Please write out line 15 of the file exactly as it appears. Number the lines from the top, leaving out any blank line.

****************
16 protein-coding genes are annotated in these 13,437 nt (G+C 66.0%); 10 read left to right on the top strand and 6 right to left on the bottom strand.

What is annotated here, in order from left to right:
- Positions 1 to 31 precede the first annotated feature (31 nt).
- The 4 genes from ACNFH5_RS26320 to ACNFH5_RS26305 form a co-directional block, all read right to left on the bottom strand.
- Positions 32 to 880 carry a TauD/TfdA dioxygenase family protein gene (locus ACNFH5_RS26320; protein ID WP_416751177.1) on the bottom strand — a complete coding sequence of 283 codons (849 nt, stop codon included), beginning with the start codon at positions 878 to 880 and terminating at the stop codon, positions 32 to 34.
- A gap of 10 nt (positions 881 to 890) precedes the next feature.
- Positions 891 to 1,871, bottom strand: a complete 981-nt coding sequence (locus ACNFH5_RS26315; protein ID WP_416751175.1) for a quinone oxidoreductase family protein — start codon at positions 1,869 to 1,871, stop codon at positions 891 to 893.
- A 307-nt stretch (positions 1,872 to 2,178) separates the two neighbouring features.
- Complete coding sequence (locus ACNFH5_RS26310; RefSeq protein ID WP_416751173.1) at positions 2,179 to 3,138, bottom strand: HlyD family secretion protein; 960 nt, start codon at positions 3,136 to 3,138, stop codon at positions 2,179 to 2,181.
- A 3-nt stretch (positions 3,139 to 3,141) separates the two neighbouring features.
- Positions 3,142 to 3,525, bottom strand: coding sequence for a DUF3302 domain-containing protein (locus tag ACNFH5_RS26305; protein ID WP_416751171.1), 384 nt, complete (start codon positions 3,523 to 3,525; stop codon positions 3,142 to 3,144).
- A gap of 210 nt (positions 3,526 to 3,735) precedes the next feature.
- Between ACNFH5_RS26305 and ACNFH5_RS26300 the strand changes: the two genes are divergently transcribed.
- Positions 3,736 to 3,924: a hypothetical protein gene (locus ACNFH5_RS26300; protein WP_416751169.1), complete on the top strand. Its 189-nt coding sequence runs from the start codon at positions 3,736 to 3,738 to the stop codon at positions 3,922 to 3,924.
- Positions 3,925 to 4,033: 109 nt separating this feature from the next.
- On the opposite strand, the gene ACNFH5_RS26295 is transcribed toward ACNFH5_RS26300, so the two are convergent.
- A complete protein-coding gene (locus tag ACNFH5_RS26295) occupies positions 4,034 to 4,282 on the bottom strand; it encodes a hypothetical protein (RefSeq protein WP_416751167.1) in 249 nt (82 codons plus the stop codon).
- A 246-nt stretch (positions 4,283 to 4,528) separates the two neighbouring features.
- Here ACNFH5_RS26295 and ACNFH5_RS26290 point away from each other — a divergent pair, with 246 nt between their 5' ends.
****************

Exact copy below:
- Positions 3,925 to 4,033: 109 nt separating this feature from the next.